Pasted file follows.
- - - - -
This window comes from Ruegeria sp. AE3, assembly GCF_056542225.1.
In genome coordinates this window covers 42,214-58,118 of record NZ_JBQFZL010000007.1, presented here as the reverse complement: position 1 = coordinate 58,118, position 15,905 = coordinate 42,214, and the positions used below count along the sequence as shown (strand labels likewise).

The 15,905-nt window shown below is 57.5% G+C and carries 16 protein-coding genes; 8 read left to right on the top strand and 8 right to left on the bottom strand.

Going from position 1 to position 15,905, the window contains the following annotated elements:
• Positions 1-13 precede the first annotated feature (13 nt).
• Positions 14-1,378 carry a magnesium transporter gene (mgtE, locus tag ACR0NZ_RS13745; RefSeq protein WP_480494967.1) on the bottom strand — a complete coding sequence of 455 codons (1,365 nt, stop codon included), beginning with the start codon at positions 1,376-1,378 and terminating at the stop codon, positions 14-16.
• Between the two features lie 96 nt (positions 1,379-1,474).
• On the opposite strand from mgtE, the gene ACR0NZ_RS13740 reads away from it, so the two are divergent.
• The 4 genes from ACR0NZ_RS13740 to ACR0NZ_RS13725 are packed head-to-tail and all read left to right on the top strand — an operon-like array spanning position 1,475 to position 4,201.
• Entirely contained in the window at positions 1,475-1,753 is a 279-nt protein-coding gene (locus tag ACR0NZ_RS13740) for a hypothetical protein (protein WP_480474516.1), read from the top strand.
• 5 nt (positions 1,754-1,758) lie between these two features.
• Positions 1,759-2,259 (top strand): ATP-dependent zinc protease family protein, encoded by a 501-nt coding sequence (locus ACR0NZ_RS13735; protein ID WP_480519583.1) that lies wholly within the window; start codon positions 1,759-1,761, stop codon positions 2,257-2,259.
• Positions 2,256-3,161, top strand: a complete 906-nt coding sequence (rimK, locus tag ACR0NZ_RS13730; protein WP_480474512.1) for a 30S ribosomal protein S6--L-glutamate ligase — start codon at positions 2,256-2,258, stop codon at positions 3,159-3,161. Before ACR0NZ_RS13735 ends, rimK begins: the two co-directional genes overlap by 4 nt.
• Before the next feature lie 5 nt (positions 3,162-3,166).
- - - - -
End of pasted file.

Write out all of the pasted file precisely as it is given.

This window comes from Ruegeria sp. AE3, assembly GCF_056542225.1.
In genome coordinates this window covers 42,214-58,118 of record NZ_JBQFZL010000007.1, presented here as the reverse complement: position 1 = coordinate 58,118, position 15,905 = coordinate 42,214, and the positions used below count along the sequence as shown (strand labels likewise).

The 15,905-nt window shown below is 57.5% G+C and carries 16 protein-coding genes; 8 read left to right on the top strand and 8 right to left on the bottom strand.

Going from position 1 to position 15,905, the window contains the following annotated elements:
• Positions 1-13 precede the first annotated feature (13 nt).
• Positions 14-1,378 carry a magnesium transporter gene (mgtE, locus tag ACR0NZ_RS13745; RefSeq protein WP_480494967.1) on the bottom strand — a complete coding sequence of 455 codons (1,365 nt, stop codon included), beginning with the start codon at positions 1,376-1,378 and terminating at the stop codon, positions 14-16.
• Between the two features lie 96 nt (positions 1,379-1,474).
• On the opposite strand from mgtE, the gene ACR0NZ_RS13740 reads away from it, so the two are divergent.
• The 4 genes from ACR0NZ_RS13740 to ACR0NZ_RS13725 are packed head-to-tail and all read left to right on the top strand — an operon-like array spanning position 1,475 to position 4,201.
• Entirely contained in the window at positions 1,475-1,753 is a 279-nt protein-coding gene (locus tag ACR0NZ_RS13740) for a hypothetical protein (protein WP_480474516.1), read from the top strand.
• 5 nt (positions 1,754-1,758) lie between these two features.
• Positions 1,759-2,259 (top strand): ATP-dependent zinc protease family protein, encoded by a 501-nt coding sequence (locus ACR0NZ_RS13735; protein ID WP_480519583.1) that lies wholly within the window; start codon positions 1,759-1,761, stop codon positions 2,257-2,259.
• Positions 2,256-3,161, top strand: a complete 906-nt coding sequence (rimK, locus tag ACR0NZ_RS13730; protein WP_480474512.1) for a 30S ribosomal protein S6--L-glutamate ligase — start codon at positions 2,256-2,258, stop codon at positions 3,159-3,161. Before ACR0NZ_RS13735 ends, rimK begins: the two co-directional genes overlap by 4 nt.
• Before the next feature lie 5 nt (positions 3,162-3,166).